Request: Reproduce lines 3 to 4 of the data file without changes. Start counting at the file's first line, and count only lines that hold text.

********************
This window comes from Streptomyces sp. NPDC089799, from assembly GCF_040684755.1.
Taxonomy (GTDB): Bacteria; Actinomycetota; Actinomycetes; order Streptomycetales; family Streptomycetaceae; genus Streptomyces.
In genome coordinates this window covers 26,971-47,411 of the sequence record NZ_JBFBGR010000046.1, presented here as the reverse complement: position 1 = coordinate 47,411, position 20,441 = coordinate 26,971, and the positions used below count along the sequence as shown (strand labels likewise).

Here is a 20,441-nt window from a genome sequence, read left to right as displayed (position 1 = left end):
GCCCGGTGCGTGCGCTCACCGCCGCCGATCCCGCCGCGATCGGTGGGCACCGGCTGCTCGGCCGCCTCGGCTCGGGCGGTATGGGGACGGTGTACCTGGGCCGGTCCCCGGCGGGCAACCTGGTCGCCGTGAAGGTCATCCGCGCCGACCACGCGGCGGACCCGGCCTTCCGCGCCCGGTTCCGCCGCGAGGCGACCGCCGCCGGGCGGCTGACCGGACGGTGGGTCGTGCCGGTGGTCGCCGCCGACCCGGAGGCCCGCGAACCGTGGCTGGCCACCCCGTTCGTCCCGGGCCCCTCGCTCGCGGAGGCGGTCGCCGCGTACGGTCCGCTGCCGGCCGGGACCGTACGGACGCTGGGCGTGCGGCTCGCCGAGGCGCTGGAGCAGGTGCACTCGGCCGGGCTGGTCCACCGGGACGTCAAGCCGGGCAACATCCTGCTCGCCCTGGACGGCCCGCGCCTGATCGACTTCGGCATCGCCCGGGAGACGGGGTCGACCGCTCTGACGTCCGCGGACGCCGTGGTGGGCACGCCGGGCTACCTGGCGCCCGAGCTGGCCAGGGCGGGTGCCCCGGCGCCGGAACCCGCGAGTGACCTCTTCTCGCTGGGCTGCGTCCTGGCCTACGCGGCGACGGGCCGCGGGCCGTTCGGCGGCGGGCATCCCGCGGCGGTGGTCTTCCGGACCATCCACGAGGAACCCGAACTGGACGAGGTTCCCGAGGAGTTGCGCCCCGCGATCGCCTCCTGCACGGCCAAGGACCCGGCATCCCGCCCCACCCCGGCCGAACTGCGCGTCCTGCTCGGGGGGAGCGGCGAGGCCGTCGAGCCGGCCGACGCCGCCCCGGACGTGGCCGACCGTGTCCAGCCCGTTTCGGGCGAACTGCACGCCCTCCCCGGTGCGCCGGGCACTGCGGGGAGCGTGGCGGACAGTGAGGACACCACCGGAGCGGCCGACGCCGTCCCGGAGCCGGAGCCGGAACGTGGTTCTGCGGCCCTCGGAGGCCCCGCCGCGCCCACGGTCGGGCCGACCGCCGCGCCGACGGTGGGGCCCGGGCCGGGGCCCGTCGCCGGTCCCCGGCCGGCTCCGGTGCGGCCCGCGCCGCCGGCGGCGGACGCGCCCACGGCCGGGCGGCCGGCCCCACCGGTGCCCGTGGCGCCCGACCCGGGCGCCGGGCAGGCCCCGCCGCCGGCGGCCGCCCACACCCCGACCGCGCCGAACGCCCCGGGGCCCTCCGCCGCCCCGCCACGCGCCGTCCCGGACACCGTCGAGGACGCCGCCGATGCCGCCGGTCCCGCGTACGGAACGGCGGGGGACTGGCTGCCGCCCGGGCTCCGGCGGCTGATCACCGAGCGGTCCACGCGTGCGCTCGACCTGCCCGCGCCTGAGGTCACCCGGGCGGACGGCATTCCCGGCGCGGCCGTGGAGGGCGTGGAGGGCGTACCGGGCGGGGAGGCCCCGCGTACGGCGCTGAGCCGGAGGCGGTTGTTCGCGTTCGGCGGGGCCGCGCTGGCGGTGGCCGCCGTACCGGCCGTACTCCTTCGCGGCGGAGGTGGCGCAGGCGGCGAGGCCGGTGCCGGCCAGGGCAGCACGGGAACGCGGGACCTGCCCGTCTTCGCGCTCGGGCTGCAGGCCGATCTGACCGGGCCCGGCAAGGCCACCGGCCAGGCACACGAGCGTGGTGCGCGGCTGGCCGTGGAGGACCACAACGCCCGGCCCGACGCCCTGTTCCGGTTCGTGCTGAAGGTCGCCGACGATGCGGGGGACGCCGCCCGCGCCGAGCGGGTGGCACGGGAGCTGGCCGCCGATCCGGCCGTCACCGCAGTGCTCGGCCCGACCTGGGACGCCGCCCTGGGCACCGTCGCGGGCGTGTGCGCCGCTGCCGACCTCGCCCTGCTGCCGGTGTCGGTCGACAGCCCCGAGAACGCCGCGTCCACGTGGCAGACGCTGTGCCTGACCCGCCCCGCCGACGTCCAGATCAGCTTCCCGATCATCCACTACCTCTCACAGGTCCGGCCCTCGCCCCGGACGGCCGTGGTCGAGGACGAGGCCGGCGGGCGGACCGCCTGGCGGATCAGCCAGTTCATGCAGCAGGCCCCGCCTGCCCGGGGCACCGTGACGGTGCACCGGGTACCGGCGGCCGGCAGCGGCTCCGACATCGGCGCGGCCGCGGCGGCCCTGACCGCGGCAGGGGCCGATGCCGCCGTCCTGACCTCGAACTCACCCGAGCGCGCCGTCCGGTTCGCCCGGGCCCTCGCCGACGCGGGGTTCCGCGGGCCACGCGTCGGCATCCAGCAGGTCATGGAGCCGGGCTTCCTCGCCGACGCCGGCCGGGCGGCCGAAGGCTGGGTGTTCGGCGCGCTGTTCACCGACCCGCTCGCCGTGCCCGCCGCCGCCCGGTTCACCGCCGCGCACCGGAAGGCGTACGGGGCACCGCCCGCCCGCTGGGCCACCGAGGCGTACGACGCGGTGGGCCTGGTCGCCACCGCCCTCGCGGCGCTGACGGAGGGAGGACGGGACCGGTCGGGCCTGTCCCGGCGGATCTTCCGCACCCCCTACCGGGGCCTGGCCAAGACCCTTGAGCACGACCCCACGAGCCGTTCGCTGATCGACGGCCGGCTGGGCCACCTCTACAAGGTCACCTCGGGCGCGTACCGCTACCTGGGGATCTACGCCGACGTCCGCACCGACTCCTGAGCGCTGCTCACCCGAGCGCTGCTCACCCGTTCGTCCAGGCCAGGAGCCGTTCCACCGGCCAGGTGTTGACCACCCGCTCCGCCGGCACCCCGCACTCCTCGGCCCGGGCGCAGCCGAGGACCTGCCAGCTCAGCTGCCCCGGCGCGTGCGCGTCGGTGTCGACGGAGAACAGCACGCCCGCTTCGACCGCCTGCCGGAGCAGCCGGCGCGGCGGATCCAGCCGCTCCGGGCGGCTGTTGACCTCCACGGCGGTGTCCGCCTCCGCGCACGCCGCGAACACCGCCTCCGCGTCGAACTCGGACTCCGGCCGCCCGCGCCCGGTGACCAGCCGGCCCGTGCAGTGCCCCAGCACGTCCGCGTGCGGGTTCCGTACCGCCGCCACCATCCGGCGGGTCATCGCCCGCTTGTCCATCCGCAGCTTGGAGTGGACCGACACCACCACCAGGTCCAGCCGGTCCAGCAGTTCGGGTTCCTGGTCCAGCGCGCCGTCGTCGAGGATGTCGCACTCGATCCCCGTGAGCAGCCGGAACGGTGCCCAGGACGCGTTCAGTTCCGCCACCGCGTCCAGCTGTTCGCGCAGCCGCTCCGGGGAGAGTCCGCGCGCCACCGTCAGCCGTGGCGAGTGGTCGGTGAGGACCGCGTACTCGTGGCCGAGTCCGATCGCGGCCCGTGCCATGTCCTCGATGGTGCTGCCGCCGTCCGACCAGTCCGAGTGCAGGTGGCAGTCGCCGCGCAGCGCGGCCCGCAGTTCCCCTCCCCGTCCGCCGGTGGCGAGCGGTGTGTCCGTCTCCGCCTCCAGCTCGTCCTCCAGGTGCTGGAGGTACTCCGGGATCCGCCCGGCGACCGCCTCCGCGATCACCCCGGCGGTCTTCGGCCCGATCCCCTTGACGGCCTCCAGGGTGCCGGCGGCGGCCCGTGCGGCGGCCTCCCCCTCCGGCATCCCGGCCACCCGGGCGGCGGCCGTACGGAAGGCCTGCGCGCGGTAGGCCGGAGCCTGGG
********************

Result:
In genome coordinates this window covers 26,971-47,411 of the sequence record NZ_JBFBGR010000046.1, presented here as the reverse complement: position 1 = coordinate 47,411, position 20,441 = coordinate 26,971, and the positions used below count along the sequence as shown (strand labels likewise).

Here is a 20,441-nt window from a genome sequence, read left to right as displayed (position 1 = left end):